Ghost Town


Posted by Michael David Smith on December 30, 2013, 6:09 PM EST

Each of Jason Garrett’s three full seasons as head coach of the Cowboys has ended the same way: The Cowboys went into Week 17 with an 8-7 record, needing to win their final game to win the NFC East, and instead lost and fell to 8-8, finishing out of the playoffs.

Garrett knows that’s not good enough. But he also told reporters today that he believes the way his team played hard in Sunday night’s loss to the Eagles should be a source of pride.

“We understand it’s a bottom line business and we did not get the job done,” Garrett said. “There’s a lot to be proud of with this football team, a lot to be proud of the performance last night.”

Now the Cowboys turn their attention to the future. Cowboys owner and General Manager Jerry Jones says he remains committed to Garrett, although it seems highly likely that major changes will be coming to Garrett’s coaching staff. Garrett said it would be premature to talk about the future of his staff, although defensive coordinator Monte Kiffin’s job security would certainly seem to be in doubt, considering that Garrett emphasized that the Cowboys’ defense has to get better.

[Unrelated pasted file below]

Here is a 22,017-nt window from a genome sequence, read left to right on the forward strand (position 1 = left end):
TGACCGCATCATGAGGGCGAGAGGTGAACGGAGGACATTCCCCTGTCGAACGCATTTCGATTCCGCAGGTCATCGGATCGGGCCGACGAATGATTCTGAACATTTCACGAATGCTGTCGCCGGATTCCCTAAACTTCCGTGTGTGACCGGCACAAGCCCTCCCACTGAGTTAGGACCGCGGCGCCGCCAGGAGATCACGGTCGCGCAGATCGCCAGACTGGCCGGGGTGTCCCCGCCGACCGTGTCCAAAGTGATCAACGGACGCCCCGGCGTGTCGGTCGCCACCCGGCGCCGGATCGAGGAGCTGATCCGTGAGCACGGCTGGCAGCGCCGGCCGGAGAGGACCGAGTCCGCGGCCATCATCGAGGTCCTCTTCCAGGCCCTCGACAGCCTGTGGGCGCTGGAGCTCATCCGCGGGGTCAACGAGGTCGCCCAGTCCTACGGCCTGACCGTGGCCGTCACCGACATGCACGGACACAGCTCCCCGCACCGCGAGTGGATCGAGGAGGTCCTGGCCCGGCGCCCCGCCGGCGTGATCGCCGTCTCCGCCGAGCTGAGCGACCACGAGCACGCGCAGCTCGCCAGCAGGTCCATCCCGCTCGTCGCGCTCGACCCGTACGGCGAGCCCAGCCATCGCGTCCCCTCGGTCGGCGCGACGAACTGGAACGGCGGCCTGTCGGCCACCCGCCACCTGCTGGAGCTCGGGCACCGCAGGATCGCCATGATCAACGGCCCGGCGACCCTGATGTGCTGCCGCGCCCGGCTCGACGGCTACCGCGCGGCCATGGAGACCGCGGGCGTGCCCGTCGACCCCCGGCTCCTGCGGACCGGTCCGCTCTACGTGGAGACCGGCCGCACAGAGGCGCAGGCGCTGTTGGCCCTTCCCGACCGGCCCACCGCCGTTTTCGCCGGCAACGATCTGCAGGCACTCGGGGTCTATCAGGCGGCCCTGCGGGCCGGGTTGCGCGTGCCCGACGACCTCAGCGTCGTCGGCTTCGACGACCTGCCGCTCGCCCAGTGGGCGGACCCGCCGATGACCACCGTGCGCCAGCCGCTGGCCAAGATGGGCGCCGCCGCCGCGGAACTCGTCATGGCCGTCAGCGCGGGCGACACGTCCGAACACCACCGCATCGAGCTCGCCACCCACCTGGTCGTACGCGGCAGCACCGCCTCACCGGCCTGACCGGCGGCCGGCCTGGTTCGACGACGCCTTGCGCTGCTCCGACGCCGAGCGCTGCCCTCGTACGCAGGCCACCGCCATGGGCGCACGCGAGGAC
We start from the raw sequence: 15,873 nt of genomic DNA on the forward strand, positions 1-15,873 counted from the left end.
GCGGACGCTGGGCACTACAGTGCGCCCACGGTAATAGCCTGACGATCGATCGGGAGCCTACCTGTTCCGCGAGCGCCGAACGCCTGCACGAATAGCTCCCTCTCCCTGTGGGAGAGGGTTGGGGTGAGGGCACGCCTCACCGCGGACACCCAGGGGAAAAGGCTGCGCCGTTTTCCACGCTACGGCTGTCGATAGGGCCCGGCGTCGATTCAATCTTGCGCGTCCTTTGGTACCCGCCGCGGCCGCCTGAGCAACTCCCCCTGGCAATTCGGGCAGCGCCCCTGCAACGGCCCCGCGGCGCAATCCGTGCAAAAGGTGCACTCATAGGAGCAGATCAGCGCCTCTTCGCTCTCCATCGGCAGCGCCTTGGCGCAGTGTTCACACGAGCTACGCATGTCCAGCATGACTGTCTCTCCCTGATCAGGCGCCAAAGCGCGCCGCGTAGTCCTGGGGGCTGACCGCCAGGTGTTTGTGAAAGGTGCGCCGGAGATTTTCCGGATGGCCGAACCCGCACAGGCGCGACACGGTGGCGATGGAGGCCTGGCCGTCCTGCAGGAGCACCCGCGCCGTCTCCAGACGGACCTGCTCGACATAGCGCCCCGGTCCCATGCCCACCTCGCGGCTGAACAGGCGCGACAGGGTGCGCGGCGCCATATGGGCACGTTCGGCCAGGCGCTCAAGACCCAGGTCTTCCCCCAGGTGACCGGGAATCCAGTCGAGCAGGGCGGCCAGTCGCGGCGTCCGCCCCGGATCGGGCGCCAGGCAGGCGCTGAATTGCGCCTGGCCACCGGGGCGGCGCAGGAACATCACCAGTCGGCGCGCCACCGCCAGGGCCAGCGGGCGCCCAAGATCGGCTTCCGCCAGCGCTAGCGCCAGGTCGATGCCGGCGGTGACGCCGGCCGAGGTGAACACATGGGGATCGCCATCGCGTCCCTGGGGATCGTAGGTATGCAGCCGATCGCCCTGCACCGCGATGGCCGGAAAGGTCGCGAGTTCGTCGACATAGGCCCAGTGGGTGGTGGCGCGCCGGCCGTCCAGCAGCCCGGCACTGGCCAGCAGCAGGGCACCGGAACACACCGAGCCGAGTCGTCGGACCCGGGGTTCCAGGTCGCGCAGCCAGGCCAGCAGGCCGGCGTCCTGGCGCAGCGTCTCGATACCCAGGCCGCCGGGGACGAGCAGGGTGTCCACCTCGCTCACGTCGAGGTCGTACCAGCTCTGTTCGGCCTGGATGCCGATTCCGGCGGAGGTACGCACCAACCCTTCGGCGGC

“We have to play better on defense, there’s no question about that,” Garrett said.

Ultimately, Garrett knows that no matter how proud of his team he is, his team fell short of its goal.

“We’ve done that the last three years, we played the last game of the season for the NFC East and we didn’t get the job done,” Garrett said. “And we all have to live with that.”

Fortunately for Garrett, Jones is going to let him live with that for one more season in Dallas.

This the first time JJ did something smart in a long time. Garrett can lead this team to the SB. The draft next year will get us those players we need to make a rum. Thanks JJ for finally not having a knee jerk reaction.

I don't like the sounds of what next year is shaping up to be like.  I can foresee a potentially 6-10 type season and Garrett assuredly gets fired.

MrMiyamoto wrote:
I don't like the sounds of what next year is shaping up to be like.  I can foresee a potentially 6-10 type season and Garrett assuredly gets fired.

I don't see it, we will be getting rid of at least 8 players. We are going to have a lot of draft choices this coming season.

The coaching situation is still up in the air at the moment. So its a wait and see, actually I have a positive feeling about next year.